You will need gear to go with your snowmobile. As with any winter outdoor sport, you will need to keep warm. Your clothing should be waterproof. Your best bet is to get a waterproof jacket, pants or bibs, boots, hat and gloves. Dress in layers, making sure your outer layer is waterproof.
Once you have your gear and your ride, don’t forget safety. Never take off on a trek alone and always tell someone where you are going. Always know where you are going by having a trail map. Take a basic tool kit, first aid kit, your cell phone, some extra gloves and, most importantly, a shovel. Even snowmobiles get stuck in the snow. If you do get stuck, a shovel might be the only way of getting your machine free.
Fun in the snow can take on many forms, and there are many sports that offer a thrill when the temperature dips. If skiing or skating isn’t your thing, how about snowmobiling? Riding a snowmobile or snow machine is relatively simple and doesn’t take a lot of training.
The Rangeley Snowmobile Snodeo will start at 9 a.m. Saturday, Jan. 24. The event includes demo rides, family rides, radar run, poker run, displays and vendors, children’s activities, canoe sleigh rides, Rave X show, parade, and fireworks.
Black Mountain of Maine hosts a Snowmobile Hill Climb each year. Do not miss the roar of engines on the mountain or the opportunity to earn on-snow bragging rights. Each hill climb will feature timed runs to determine seeding, the top eight racers in each class will move on to the Uphill Elimination event. During the elimination races, snowmobiles will race head-to-head to determine the top dog. First racer to the top wins each round until only one is left. In order to give racers maximum chances to race, each hill climb will feature Grudge Matches: two racers, head-to-head. Classes offered will be men and women, 500cc to open.
Andy Valley Sno Gypsies — www.andyvalleysnogypsies.com in Auburn
Bridgton Easy Riders — www.bridgtoneasyriders.com in Bridgton
Streaked Mountaineers — P.O. Box 203, Buckfield ME 04220-0203 or email email@example.com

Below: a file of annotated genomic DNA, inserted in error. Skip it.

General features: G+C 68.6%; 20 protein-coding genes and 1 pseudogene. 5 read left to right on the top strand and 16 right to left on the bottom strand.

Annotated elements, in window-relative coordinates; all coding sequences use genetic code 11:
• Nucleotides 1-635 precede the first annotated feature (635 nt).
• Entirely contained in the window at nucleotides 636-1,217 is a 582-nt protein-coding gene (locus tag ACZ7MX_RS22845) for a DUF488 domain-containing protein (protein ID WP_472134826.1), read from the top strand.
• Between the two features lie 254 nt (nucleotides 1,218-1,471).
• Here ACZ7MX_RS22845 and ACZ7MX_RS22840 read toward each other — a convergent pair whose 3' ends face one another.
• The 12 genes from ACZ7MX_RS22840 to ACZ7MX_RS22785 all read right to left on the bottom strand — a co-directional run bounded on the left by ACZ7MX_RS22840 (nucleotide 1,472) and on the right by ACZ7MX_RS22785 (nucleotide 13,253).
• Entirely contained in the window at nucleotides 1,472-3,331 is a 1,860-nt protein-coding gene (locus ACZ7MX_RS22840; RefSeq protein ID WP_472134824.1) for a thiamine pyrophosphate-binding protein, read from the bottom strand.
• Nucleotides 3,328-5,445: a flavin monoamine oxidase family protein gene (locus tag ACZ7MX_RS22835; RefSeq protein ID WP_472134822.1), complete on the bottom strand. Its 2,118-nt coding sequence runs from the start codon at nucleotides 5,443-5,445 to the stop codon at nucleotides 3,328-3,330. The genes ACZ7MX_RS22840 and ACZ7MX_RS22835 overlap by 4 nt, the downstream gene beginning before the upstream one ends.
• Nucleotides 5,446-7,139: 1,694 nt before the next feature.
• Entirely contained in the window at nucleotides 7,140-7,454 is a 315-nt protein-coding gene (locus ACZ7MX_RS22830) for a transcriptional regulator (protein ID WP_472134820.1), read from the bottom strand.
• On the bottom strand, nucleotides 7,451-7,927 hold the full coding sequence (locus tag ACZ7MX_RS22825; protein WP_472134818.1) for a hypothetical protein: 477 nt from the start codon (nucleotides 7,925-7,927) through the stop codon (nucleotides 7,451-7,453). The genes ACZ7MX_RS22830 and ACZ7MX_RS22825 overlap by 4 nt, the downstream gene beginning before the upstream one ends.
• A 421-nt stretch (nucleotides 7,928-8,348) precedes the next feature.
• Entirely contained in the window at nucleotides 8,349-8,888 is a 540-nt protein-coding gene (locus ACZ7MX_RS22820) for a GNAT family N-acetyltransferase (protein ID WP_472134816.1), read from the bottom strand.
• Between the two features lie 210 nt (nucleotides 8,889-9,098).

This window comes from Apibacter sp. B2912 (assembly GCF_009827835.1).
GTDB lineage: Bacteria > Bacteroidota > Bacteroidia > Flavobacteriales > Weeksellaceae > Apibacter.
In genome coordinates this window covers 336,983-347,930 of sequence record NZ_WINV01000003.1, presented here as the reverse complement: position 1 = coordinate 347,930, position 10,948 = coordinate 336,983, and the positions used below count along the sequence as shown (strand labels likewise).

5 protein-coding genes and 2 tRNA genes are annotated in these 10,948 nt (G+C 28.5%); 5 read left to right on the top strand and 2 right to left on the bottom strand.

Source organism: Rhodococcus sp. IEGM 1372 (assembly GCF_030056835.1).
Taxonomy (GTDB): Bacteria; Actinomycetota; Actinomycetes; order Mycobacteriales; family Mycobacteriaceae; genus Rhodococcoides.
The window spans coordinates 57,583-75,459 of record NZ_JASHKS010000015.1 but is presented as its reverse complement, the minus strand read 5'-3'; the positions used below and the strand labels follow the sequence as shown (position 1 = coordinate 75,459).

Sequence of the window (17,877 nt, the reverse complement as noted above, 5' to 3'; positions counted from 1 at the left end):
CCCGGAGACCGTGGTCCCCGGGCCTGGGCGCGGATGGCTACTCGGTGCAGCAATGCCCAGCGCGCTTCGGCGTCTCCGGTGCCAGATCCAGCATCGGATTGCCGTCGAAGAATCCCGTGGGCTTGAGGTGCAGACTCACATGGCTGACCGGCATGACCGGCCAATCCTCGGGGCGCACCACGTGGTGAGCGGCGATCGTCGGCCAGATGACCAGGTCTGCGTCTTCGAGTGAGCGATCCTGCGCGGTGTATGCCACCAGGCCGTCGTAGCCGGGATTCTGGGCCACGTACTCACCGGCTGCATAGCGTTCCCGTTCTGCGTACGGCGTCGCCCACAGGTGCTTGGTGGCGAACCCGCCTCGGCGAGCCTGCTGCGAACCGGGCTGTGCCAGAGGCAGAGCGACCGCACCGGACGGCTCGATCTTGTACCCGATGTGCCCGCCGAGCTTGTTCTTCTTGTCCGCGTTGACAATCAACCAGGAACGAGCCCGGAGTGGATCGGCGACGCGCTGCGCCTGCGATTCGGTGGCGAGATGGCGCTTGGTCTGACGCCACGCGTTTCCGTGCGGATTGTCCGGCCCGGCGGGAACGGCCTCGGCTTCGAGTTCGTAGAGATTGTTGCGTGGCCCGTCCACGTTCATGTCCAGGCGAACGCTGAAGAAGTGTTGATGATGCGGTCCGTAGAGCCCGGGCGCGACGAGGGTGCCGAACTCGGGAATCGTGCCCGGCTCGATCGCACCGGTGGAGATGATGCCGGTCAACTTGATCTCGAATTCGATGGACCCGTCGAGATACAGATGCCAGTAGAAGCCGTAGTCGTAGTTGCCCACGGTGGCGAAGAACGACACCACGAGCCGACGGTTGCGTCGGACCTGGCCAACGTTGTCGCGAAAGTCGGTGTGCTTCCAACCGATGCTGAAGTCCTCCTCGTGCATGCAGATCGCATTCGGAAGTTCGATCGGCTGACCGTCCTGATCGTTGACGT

Sno-Voyagers — www.falmouthsnovoyagers.com in Falmouth
Hillside Family Riders Snowmobile Club — ww.hillsidefamilyriders.com in Lewiston
Cochnewagan Trailblazers Club — www.cochnewagantrailblazers.com in Monmouth
Royal River Riders — www.royalriverriders.com in New Gloucester
More Maine snowmobile club information can be found at www.mesnow.com which is the site of the Maine Snowmobile Association. The site states: Maine’s snowmobile trails exist because people who loved to ride realized that in order to keep a winter trail system open, landowner permission needed to be obtained, funds raised, brush cut, signs posted, bridges built, snow groomed, trails inspected, maps produced, grooming equipment purchased, maintained and insured, and access issues and legislative initiatives monitored.
The riders willing to assume this responsibility organized into clubs, under the umbrella of the Maine Snowmobile Association. Early leadership of the MSA pushed legislation to establish a snowmobile registration system that would funnel some money through a state agency to assist the snowmobile clubs in their trail development and maintenance efforts.
Decades later this registration system continues to reimburse clubs for a portion of their trail expenses. The balance of the money needed to maintain trails has always been raised through club membership dues and club fundraising activity.
Maine’s snowmobile trail system now includes over 14,000 miles of trail, including 3500 miles of primary trail known as the Interconnected Trail System. The ITS trails connect across the state and with decent snow a rider may head out from anywhere on the ITS and ride to any other location that is reached by the system.
Many of the 10,000 additional miles of snowmobile trail in the state hook up with the ITS. Think of the Maine trail system as similar to a highway system. You travel across the state using the snowmobile highways, and can exit onto local roads (local trails) to explore a town, visit a gas station, stop for lunch, or enjoy a club event.
For over 45 years, thousands of Maine Snowmobile Association volunteers have worked to keep this trail system healthy, and they would welcome your support.
“Snowmobile Maine. Ride Right. Enjoy.”